Real change on business boards requires a quota set out in law

30 July 2018

Labour Equality spokesperson Cllr Deirdre Kingston has said if we want to see better balance on the boards of listed companies, Ireland should introduce a legally binding quota of 30% as a first step, for non-executive directors, as applies in countries like Germany.

Cllr Kingston said:

“The initiative by the Government to increase the representation of women at senior levels of business is welcome, but real change will only happen if a legally binding quota is applied to the boards of listed companies for non-executive directors. The Government have announced lots of initiatives and proposals in the last year, but very little of substance has changed since the measures put in place by the Labour Party up to 2016.

“Norway has for many years had a legal quota requirement of approximately 40% of each gender on every company board. In 2015, Germany passed a law that requires companies to give 30% of non-executive board positions to women.

“Ireland should also now introduce legal changes similar to those in Germany to ensure a minimum of 30% of non-executive directors on the boards of listed companies are female to start with, rising over a number of years to 40%. Informal industry groups will only go so far. Less than 20% of directors of Irish ISEQ20 companies are women. It’s clear that more radical change is needed.

“Ireland still has a long way to go on gender equality, as the changes needed must happen much earlier in a woman’s career. Women must also be promoted into leadership positions in the first place.

“The measures introduced by Labour to ensure a minimum of 40% of State board appointees have been successful with 40.6% now in place, but more action is needed. The Labour Party has proposed that this should now be increased to 45%, with a minimum legal target of 30% for every State board. And its not just about Boards, but other State appointments and committees. For example last week the Government set up a Constituency Commission to review the EU parliament constituencies, with five appointees, all of whom are men.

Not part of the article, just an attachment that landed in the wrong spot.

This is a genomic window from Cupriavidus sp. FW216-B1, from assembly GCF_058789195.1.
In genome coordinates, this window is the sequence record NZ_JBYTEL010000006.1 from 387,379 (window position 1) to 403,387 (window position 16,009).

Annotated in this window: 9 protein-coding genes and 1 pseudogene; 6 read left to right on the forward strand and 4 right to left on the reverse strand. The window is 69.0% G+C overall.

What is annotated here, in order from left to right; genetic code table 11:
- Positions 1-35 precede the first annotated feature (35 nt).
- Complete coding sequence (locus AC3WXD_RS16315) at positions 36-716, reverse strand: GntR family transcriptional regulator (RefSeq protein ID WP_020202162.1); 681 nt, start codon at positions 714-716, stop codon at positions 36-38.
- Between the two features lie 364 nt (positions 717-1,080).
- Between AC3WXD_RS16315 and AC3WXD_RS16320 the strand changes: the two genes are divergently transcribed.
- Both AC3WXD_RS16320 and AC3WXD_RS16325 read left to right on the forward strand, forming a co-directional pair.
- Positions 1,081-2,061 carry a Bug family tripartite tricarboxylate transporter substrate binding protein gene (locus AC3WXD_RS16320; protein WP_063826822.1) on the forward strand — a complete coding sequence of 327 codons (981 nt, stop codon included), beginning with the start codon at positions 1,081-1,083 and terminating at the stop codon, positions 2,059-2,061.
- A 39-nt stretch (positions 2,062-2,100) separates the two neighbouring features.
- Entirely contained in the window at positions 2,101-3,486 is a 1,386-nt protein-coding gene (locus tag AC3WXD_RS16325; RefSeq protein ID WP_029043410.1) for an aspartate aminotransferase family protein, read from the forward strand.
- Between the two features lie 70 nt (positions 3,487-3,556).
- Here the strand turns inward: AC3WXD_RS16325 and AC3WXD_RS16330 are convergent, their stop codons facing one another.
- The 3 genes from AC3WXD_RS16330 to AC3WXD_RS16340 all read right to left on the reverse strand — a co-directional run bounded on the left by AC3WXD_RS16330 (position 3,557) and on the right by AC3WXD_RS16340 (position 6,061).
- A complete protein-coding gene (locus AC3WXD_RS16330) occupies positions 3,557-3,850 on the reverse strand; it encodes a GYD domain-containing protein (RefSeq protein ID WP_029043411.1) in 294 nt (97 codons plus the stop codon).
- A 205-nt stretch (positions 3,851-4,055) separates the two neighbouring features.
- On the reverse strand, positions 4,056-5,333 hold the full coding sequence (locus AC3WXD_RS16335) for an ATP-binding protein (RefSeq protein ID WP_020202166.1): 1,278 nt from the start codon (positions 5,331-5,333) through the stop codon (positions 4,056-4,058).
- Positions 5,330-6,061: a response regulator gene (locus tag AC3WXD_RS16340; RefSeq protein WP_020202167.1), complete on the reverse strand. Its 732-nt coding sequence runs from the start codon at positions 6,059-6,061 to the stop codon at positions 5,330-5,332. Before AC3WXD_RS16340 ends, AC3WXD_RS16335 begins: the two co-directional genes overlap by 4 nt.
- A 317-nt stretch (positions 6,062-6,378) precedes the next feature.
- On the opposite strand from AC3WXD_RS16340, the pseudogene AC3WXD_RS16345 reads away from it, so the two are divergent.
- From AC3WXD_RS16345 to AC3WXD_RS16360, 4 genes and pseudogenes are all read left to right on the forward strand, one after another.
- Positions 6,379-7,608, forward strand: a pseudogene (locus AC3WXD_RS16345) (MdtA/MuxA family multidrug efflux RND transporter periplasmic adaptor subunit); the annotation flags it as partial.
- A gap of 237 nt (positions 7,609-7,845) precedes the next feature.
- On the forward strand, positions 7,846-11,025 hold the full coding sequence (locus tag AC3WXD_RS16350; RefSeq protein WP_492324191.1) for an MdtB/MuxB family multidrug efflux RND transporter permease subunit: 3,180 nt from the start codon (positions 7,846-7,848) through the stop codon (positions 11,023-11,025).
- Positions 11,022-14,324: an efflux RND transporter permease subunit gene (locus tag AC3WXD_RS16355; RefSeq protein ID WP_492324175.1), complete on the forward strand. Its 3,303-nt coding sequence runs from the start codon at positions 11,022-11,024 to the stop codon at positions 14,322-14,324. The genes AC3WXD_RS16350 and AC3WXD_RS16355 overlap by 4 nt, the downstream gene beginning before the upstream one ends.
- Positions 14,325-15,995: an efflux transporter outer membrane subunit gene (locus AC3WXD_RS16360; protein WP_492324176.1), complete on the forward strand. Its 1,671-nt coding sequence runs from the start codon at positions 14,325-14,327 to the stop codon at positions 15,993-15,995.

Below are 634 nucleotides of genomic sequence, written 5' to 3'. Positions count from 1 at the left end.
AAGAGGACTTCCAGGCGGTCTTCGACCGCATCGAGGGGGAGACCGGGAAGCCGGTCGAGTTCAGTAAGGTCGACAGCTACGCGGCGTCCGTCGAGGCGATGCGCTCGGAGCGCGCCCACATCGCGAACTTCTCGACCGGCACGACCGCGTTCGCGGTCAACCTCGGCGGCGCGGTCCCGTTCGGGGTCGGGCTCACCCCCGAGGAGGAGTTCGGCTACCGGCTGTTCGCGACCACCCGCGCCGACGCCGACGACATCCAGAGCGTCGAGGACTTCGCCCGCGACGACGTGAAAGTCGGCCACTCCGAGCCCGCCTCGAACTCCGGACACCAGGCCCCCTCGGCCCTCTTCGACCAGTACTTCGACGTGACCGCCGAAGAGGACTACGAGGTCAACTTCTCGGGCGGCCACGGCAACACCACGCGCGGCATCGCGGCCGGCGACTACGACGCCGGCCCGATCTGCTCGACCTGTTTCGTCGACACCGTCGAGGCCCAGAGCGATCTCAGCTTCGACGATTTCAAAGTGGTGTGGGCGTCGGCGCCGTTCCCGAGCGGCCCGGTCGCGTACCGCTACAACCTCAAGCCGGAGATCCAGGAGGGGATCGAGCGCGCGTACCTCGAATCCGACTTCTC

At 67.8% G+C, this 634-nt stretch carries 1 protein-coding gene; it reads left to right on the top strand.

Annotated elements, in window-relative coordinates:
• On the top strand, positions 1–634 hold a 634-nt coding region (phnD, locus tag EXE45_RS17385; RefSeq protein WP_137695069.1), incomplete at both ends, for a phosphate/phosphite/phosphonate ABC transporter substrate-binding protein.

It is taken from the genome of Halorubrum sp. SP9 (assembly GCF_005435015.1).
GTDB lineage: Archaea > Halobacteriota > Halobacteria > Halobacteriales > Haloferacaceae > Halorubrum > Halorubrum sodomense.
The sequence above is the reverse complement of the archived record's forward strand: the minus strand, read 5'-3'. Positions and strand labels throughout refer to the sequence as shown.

“The dismal figures for women in leadership roles in Irish business means that we should now consider a similar target to that passed in Germany.

“Such a measure would over time ensure more women are in senior positions, and then ensure more female candidates are readily identified for running companies.

“Other measures could include ensuring interview boards within companies for hiring and promotion are gender balanced, while the Labour Party bill which proposes that all companies over 50 employees publish gender pay gap if passed will also raise awareness of the problem of lack of promotion of women and help change the culture.

“There are other issues including the glass ceiling effect; that women taking career breaks to have kids subsequently missing out on promotions; and an unconscious bias that might see employers hire a man over a woman over concerns they might go on maternity leave, which are all part of a wider issue that prevents women rising up the ranks to be on boards in the first place, and then ready to assume CEO positions.”

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